Why do the denser forms of housing get stuck on the busiest streets?
Question: Why is it that the city seems to zone most townhouses/condos on busy streets rather than quiet streets? Those of us with families looking for more affordable housing deserve quiet streets too! — from “Happy Returnee”
Answer: I’ve heard this complaint more than once in Vancouver and it was brought to mind forcefully when I visited Los Angeles, of all places, this month. But, much as we like to feel smugly superior to Los Angeles, this historic, working-class city has many areas where you’ll see all kinds of housing mixed together: single family, duplex, fourplex, small apartment, all in a single block.
I’m envious of Chicago, too, which has blocks and blocks of townhouses and, my favourite, fourplexes that are designed to look like grand old mansions, yet are actually four spacious apartments. We stayed in one like this last year — three bedrooms, a dining room — on a quiet street, instead of being relegated to the bus routes. And there were also regular small apartment buildings around.
So what’s with Vancouver? We seem to believe that people who choose density also have to face a truck route or something.
I turned to someone who makes more considered judgments than me, former senior city planner Trish French. Here was her analysis.
I’m going to assume that by “condos” the inquirer means apartment buildings: condominium is actually a form of ownership, not a type of residential development. Almost all townhouses in Vancouver are also in condominium ownership. I am reframing the question as “why is it that the city seems to zone most townhouses/apartments on busy streets?” I’ll come back to townhouses specifically at the end.
A key word is “seems”, because it isn’t actually the case. About 57% of the City’s housing units are apartments, and 3.3% are townhouses. Most are not on arterials. However, since we tend to travel arterials, we notice the new development there. Nevertheless, the question remains: how does multifamily housing gets to be where it is.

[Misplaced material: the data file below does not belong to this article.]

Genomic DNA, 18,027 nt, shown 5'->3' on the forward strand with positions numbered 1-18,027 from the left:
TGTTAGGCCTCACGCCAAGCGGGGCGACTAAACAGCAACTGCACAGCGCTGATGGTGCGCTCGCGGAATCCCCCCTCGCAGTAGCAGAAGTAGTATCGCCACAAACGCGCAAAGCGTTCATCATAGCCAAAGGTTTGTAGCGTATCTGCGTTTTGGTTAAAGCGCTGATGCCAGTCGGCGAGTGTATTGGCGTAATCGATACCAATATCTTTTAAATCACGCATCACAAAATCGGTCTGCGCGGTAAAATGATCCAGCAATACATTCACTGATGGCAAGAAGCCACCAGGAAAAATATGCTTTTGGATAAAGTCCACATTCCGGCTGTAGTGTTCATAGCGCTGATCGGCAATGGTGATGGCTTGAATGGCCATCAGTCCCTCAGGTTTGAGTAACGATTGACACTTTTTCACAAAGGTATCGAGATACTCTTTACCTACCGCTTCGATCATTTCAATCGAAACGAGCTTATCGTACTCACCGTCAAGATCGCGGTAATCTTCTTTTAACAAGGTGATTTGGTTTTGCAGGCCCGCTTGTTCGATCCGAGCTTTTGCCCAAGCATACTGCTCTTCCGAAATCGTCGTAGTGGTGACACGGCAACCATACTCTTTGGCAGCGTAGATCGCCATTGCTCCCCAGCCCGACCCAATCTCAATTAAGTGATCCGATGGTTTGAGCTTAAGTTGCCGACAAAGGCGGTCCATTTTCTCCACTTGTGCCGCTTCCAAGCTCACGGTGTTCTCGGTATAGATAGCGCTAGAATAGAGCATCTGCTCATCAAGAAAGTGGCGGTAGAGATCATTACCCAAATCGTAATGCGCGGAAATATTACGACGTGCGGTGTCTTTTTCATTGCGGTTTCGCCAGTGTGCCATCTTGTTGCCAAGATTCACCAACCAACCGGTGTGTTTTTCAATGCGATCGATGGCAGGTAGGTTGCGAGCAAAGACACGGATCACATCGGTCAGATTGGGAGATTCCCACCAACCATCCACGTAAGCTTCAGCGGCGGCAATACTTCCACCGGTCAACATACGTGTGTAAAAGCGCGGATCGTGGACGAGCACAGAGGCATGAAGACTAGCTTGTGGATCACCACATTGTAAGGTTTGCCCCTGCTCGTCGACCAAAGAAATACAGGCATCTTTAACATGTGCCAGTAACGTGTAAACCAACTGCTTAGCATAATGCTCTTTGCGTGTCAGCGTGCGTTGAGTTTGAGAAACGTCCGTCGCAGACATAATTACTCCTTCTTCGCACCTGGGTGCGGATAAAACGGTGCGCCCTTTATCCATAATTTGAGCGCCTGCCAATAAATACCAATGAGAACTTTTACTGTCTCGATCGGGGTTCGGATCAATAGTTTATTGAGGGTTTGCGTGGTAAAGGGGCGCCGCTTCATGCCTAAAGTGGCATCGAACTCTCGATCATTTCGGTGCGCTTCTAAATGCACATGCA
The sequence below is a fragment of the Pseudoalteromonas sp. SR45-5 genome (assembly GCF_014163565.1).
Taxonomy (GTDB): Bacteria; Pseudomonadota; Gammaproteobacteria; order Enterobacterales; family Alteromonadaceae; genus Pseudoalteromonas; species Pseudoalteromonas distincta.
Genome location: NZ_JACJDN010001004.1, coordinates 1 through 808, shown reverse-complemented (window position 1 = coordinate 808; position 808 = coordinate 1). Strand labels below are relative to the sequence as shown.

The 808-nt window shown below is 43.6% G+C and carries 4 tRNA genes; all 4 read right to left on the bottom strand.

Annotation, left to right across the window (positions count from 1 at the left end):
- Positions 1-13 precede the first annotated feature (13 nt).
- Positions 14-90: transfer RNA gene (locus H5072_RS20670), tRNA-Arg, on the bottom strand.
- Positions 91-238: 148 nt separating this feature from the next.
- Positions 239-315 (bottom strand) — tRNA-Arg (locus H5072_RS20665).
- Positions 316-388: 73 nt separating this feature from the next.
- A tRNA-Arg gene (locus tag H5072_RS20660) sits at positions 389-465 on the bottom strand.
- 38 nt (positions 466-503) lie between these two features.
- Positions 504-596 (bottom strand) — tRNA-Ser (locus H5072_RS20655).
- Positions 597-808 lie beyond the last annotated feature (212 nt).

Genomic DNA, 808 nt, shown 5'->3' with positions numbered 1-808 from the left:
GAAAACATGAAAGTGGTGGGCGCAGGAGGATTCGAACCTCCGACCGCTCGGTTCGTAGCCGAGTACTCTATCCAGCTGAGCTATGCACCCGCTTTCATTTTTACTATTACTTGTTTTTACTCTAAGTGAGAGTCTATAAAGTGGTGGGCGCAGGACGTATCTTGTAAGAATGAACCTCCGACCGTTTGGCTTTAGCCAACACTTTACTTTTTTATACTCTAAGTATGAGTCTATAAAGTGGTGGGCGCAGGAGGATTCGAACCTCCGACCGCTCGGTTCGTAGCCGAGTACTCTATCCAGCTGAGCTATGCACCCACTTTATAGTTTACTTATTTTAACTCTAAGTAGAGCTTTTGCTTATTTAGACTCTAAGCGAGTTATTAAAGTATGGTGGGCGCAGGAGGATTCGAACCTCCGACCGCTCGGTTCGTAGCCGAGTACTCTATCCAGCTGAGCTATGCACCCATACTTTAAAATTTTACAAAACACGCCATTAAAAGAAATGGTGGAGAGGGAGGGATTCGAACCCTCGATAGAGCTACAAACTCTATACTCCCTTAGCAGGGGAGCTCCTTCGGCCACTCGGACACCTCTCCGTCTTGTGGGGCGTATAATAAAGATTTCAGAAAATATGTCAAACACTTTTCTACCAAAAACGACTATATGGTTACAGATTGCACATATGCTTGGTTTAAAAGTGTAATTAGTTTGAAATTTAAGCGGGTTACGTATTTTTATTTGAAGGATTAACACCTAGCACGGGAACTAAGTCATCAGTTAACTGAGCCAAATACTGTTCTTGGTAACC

The theoretical explanation goes back to “central place theory” in urban geography and planning, which essentially says that locations with higher levels of accessibility have higher intensity of use, whether commercial, industrial, or residential. This provides an explanation for some early patterns. For example, Vancouver’s West End, Kitsilano, South Granville, and Grandview-Woodland apartment areas were all very accessible to the Downtown commercial core and False Creek industrial areas, where there were many jobs.
However, it is my opinion that since the rise of neighbourhood activism in the late 60’s, the location of rezonings has been most governed by the interplay housing hysteria, developer opportunism, and neighbourhood resident push-back. The housing market is the main spectator sport in the City, and the development community and residents of single family areas are the most important political forces.
So, rather than following any theoretical spatial logic, starting in the 70’s new multi-family zoning began to be approved on anomalous large parcels in single family areas (e.g., Champlain Heights, Langara Estates, Arbutus Village); and on the vacant “brownfield” industrial areas (False Creek, Coal Harbour). While there was still significant local protest, it was less than would have been heard with the rezoning of single family lots within the heart of the neighbourhoods.